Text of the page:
Ford closed its Wixom, Michigan plant in 2007, but last week the company announced it will become a renewable energy park in 2011. That is the year when the redevelopment of the plant by two renewable energy manufacturing companies is slated to be finished. Last week, Ford announced that Clairvoyant Energy (Santa Barbara, CA) and Xtreme Power (Austin, TX) are buying the Wixom plant.
Clairvoyant Energy will manufacture solar panels in the plant, while Xtreme Power will make turnkey power systems for wind and solar projects. Clairvoyant Energy will have the capacity to produce over 2.5 million panels a year in the Wixom plant. When the redevelopment is completed, the plant will be one of the largest renewable energy manufacturing parks in the U.S., according to a press release.
Ford closed the Wixom plant in 2007 after 50 years, which manufactured 6.6 million vehicles. When it closed, the plant employed approximately 1,000 workers. As a renewable energy manufacturing plant, it is expected to create over 4,000 jobs, and 10,000 indirect jobs through suppliers.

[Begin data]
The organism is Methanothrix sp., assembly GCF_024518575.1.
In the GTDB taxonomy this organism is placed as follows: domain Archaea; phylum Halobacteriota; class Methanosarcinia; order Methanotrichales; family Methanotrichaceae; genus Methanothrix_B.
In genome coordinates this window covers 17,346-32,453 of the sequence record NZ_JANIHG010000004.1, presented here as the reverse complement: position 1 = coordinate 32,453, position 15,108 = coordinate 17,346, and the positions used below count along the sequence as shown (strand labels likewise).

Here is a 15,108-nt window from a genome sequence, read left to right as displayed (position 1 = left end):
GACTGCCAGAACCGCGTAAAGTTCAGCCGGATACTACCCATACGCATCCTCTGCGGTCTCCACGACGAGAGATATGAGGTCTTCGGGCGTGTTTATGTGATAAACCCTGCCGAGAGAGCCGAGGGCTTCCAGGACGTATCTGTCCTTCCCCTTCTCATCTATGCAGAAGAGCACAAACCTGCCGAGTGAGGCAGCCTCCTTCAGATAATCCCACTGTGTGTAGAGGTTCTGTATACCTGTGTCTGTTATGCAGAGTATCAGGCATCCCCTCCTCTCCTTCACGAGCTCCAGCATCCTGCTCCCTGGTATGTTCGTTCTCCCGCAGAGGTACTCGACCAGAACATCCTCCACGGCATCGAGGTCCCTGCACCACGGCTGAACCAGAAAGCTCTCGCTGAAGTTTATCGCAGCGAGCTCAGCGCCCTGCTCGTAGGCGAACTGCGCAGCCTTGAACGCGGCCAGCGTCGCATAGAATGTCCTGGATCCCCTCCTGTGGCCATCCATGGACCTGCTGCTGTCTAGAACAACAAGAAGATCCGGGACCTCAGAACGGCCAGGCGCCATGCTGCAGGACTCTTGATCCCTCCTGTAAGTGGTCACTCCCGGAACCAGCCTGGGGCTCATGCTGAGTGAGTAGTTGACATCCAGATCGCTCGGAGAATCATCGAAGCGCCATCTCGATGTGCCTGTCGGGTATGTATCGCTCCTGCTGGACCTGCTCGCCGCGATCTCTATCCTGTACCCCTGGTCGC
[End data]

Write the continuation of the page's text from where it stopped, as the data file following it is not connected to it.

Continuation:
Clairvoyant and Xtreme will spend $725 to redevelop the plant. The companies will only use half of the plant’s 4.7 million square feet, and will lease the remaining space to other renewable energy manufacturers.
Ford worked with state and local officials, plus the renewable energy companies, for nine months. State and local incentives for renewable energy manufacturers were a key reason why the two companies decided to buy the Wixom plant. According to the president and CEO of Xtreme, Carlos Coe, Michigan beat 14 other states to get the project.
“This move is significant on both ends of the spectrum. It underscores a significant shift toward the accelerated commercialization and adoption of strategic renewable energy technologies, due in large part to the deepened commitment on the part of local, state and federal policymakers to support companies like ours,” said Coe.
The plant is near a rail line and the interstate, which is good for Clairvoyant, as the CEO, David Hardee pointed out. “This plant is ideal for us because the biggest component of solar manufacturing is glass, it’s heavy, it’s bulky. We need rail, we need I-96 access.”
Michigan Governor Jennifer Granholm said, “This is a symbolic but real statement of Michigan’s transformation. We will diversify this economy.”
“The Wixom Assembly Plant served Ford well for half a century and we wanted to ensure it served Michigan well into the future,” said Ford Executive Chairman Bill Ford. “Thanks to the collaborative efforts of two visionary energy companies and the leadership of state and local officials, we are transforming our Wixom facility into one of the largest renewable energy parks in the United States.”